You're not in Kansas anymore…

The Poisonwood Bible

Imagine a ruin so strange it must never have happened.

Welcome to Flik of the Week! This week’s Flik is the novel The Poisonwood Bible by Barbara Kingsolver, published in 1998. It has won a bunch of awards, and is on the Top 30 Books to Read Before You Die list, made up by British librarians. I don’t know about that – but it is definetly a book worth reading.

The novel is about the Price family, who move from Georgia to a tiny village in Congo in 1959, because the father, Nathan, wants them to be missionaries. The story is told by the five women who travel with him; his wife Orleanna, and daughters Rachel, Leah, Adah and Ruth May. Orleanna narrates the introductory chapter in almost all of the novel’s section, and then the rest of the chapters alternate between having the daughters as narrator – with the outspoken Leah slightly more represented than the others. I loved this narrative approach, because the girls are very different from each other, and of different age, and how they all adapt to life in Congo is very different from each other.

Since we see the life in Congo through different, and constantly growing, characters, our view changes. First, life in the jungle and the Congolese villagers seem to be childlike savages, but, as the Price girls mature, the villagers become human beings like themselves – members of a complex and rich culture. Nathan Price’s lack of responsiveness to this culture, and his constant attempts to turn the Congolese into Americans wears out his family’s welcome in the village, but yet he refuses to leave. As the political turmoils in Congo starts in the 1960’s it becomes increasingly dangerous for his family to be there  – but he does not care. It is only after a series of misfortunes, suffering, and near starvation, that the women decide to escape without him. The daughters and their mother all take very different paths in their future, which is described up until the 1990’s – but in all their lives it is obvious how Congo has, and continues to influence them.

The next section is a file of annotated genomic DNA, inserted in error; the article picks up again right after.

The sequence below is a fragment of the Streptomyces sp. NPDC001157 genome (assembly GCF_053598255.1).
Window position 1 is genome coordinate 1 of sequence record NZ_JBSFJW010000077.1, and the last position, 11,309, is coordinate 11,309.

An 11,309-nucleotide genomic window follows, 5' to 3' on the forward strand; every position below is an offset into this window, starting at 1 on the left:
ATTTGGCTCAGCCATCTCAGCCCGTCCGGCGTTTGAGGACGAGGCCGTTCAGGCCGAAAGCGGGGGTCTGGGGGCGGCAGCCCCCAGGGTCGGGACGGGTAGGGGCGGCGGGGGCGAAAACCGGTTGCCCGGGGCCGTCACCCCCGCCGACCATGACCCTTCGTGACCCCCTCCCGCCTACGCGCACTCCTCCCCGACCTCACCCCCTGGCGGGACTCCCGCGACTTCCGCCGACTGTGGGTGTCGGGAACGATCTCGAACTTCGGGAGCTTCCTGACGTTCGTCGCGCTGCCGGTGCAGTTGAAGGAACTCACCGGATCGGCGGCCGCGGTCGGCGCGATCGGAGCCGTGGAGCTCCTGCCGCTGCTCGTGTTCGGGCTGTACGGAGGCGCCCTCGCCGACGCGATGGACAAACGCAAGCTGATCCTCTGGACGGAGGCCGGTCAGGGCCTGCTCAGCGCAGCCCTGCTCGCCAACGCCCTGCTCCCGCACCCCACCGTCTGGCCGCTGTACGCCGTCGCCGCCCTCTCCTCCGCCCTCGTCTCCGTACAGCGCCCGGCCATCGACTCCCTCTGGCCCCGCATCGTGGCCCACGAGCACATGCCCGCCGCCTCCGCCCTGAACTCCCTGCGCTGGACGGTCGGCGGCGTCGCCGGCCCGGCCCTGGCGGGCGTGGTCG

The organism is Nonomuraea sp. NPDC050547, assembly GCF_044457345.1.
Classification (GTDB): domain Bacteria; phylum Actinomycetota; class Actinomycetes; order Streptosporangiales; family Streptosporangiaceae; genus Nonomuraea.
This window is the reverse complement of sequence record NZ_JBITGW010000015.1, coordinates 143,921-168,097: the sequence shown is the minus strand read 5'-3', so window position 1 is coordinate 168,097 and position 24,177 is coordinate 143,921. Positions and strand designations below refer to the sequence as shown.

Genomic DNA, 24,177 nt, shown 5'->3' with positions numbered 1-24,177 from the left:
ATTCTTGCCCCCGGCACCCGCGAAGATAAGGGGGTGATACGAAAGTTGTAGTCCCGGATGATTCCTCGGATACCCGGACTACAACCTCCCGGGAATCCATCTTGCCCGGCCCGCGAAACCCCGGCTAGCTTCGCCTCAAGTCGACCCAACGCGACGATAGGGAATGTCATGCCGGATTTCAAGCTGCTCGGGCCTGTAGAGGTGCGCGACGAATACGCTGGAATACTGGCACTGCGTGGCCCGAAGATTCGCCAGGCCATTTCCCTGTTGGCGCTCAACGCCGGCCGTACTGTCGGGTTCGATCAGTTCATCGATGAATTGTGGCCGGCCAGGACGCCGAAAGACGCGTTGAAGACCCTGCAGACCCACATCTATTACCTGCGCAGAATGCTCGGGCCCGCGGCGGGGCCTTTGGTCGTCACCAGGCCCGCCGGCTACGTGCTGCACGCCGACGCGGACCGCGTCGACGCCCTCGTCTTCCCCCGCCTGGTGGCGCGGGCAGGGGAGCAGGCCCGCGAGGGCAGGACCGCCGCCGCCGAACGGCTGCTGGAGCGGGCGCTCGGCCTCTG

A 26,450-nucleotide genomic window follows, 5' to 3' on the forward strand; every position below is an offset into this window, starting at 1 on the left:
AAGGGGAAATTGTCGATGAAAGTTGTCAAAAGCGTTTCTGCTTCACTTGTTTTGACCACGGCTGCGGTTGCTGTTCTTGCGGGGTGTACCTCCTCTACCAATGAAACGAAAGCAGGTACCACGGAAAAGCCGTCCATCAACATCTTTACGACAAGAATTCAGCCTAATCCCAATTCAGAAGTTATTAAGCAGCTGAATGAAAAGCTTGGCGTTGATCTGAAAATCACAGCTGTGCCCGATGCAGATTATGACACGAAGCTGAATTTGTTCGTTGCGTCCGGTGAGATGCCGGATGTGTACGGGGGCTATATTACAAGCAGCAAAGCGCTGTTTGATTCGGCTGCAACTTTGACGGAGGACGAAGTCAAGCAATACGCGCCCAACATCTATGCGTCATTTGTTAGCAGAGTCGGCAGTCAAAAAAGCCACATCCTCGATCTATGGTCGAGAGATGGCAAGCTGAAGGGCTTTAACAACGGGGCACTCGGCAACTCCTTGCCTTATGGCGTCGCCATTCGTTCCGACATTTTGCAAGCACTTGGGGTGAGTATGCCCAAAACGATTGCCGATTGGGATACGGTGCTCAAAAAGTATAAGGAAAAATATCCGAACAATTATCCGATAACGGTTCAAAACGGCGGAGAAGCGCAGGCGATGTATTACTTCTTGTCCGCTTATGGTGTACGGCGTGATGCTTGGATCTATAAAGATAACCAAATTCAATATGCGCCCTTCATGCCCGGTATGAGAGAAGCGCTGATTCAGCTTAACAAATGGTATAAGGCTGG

In addition to an amazing story, Kingsolver teaches us about modern Congolese history, and manages to show us a bit about why Congo still struggles today. Run and read!

Love, Hanna

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